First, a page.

Every now and then I ask myself how the hell did I get here? Why did I get here? I never wanted this. I wanted a “normal” life like all my friends. I mean, I knew I loved movies. Always wanted to have them in my life. But How did the videostore life become what it was?
Look, going back to my childhood I was always a nerd but more importantly a horror movie nerd. Even in our Grade 7 class pic I had to rock the Nightmare On Elm Street 4 shirt. I thought it was cool. Needless to say I was the only one in the class that did that day. Yet Freddy still kicks ass and all bad 80s fashions have left so maybe I was right all along.
In the mid to late 80s the mom and pop shop videostores were killing it here in our city as most other cites as well. Keep in mind this was before Blocklbuster and Roger’s Video invaded the market and killed all the local shops. No, this was a glorious time when your parents bought their first VCR, realized their life was busy but had kids, and gave us the magic ticket. The holy grail of escape. A Videostore membership card!
The moment was made. The key to the kingdom was given. A memebership card to your neighbourhood shop and a working VCR which you know cost your parents the price of a good used car at the time. No doubt! So off we were running as an 80s child going to “Bob’s Video Store” or in my case a close shop named “McVIDEO”. Sadly due to legal reasons they were short lived because of the name. I can give you one guess who sued them and won. The point of the story is they were the kind of shop that let 10-12 year old me go in and simply rent whatever my eyes saw. There was no “Hey, you are too young to rent that.” attitude. No, it was more of a “go and enjoy, kid”.
Not only was I enjoying binging the shit out of dozens of titles a week in my basement but more importantly using the hi-tech skills of copying movies to build my collection with the always powerful VCR to VCR taping method. We could squueze 3 sometimes 4 movies on one blank tape to say we had it all for repeat viewing. Sure the picture quality was not the best but at that age we did not care. It was about having it all, having every title we craved for. To study these films, to become experts in our nerd lives on the craft and the more we watched the more skilled we were as a video cassette warrior. I know, it seems stupid now but back then it your were a nerd, an outcast, an outsider, this was your training.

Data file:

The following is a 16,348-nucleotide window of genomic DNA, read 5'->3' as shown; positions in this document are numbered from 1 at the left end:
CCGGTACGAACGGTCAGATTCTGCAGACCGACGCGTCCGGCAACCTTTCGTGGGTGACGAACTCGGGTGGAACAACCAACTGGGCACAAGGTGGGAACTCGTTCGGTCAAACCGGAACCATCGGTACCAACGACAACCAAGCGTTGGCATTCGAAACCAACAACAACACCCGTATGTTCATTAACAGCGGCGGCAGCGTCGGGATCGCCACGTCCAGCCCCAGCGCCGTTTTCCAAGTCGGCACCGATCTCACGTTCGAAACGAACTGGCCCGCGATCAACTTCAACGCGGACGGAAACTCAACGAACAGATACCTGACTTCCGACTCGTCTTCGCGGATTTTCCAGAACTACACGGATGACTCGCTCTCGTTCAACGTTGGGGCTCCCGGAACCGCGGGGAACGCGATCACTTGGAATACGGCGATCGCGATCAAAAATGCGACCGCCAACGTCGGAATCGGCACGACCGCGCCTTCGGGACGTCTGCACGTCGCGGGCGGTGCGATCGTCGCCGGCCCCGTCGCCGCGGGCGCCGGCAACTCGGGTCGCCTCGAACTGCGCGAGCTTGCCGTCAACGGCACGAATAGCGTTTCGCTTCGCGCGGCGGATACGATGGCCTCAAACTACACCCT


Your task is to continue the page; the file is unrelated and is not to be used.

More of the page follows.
This brings me to my point how it was always in my blood. A part of my young life that I tend to forget about until my parents remind me. Now most kids on the weekends would go play with friends (I did not have many), or maybe go on a date with a school girl crush (not in the cards for me either), or at the very least spend quality time with the family (also not in the cards in my life at the time). No, for me it was going to another local videostore, called VIDEOSPOT here in Edmonton, and I would be that annoying 12 year old kid who simply just wanted to spend time in the movies. The dirty smell of cardboard VHS and BETA covers looking at me all afternoon long on those Saturdays. As movies would be returned the staff there would allow me to place them back on the shelves. I really thought at the time I was being a big help. And maybe to a certain degree I was but spending 3-4 hours there I can not believe how nice the staff of this shop was to me in hindsight. It’s almost embarrassing to think about. Seriously, what kind of nerd did I have to be to get excited to see new returns dropping through the slot just so I could save the the staff the effort of leaving the desk and putting them back on the shelf?
It’s funny, it was an all female staff. I’m guessing they were 18-20 years old at the most but they never once got annoyed with me. Never once told me to leave. Never once told me to be a normal kid and go play with my friends. No, looking back I think they knew I was nerd and a loner and probably took pity on me. Infact if I helped them out enough they even made sure I got fed but getting me McDonald’s and would always let me take home a free rental or two. How they put up with me and my million movie nerd questions I never understood looking back but they did and god bless them for it. The staff at VIDEO SPOT from 1988-1990 made me who I was as the years would pass. They allowed me to soak in the videostore goodness and put the bug in my head. One day I think I wanna do this.